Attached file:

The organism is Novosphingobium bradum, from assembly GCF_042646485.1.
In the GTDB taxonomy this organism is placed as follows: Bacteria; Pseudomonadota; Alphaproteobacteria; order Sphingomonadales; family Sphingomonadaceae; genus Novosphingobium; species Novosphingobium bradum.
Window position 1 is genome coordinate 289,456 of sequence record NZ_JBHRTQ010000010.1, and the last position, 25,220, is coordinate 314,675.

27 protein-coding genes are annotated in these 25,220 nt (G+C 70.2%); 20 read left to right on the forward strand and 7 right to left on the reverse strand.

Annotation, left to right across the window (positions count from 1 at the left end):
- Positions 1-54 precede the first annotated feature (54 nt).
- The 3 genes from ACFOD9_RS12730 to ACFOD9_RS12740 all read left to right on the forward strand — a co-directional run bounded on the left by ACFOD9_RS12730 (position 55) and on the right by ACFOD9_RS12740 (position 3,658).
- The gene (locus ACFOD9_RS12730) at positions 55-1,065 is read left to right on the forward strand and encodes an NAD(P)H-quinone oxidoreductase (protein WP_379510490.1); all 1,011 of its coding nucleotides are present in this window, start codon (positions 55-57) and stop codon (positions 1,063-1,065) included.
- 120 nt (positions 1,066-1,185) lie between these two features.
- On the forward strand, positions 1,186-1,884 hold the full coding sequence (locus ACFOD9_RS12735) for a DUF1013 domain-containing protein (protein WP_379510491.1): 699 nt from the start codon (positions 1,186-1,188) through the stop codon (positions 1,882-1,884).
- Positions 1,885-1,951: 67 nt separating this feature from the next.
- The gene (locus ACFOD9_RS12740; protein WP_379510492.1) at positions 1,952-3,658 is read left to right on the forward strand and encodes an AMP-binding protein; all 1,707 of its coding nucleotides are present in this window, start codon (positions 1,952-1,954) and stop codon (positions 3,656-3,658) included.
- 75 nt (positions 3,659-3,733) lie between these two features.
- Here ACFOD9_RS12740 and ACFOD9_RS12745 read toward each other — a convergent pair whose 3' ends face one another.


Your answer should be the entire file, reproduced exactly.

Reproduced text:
The organism is Novosphingobium bradum, from assembly GCF_042646485.1.
In the GTDB taxonomy this organism is placed as follows: Bacteria; Pseudomonadota; Alphaproteobacteria; order Sphingomonadales; family Sphingomonadaceae; genus Novosphingobium; species Novosphingobium bradum.
Window position 1 is genome coordinate 289,456 of sequence record NZ_JBHRTQ010000010.1, and the last position, 25,220, is coordinate 314,675.

27 protein-coding genes are annotated in these 25,220 nt (G+C 70.2%); 20 read left to right on the forward strand and 7 right to left on the reverse strand.

Annotation, left to right across the window (positions count from 1 at the left end):
- Positions 1-54 precede the first annotated feature (54 nt).
- The 3 genes from ACFOD9_RS12730 to ACFOD9_RS12740 all read left to right on the forward strand — a co-directional run bounded on the left by ACFOD9_RS12730 (position 55) and on the right by ACFOD9_RS12740 (position 3,658).
- The gene (locus ACFOD9_RS12730) at positions 55-1,065 is read left to right on the forward strand and encodes an NAD(P)H-quinone oxidoreductase (protein WP_379510490.1); all 1,011 of its coding nucleotides are present in this window, start codon (positions 55-57) and stop codon (positions 1,063-1,065) included.
- 120 nt (positions 1,066-1,185) lie between these two features.
- On the forward strand, positions 1,186-1,884 hold the full coding sequence (locus ACFOD9_RS12735) for a DUF1013 domain-containing protein (protein WP_379510491.1): 699 nt from the start codon (positions 1,186-1,188) through the stop codon (positions 1,882-1,884).
- Positions 1,885-1,951: 67 nt separating this feature from the next.
- The gene (locus ACFOD9_RS12740; protein WP_379510492.1) at positions 1,952-3,658 is read left to right on the forward strand and encodes an AMP-binding protein; all 1,707 of its coding nucleotides are present in this window, start codon (positions 1,952-1,954) and stop codon (positions 3,656-3,658) included.
- 75 nt (positions 3,659-3,733) lie between these two features.
- Here ACFOD9_RS12740 and ACFOD9_RS12745 read toward each other — a convergent pair whose 3' ends face one another.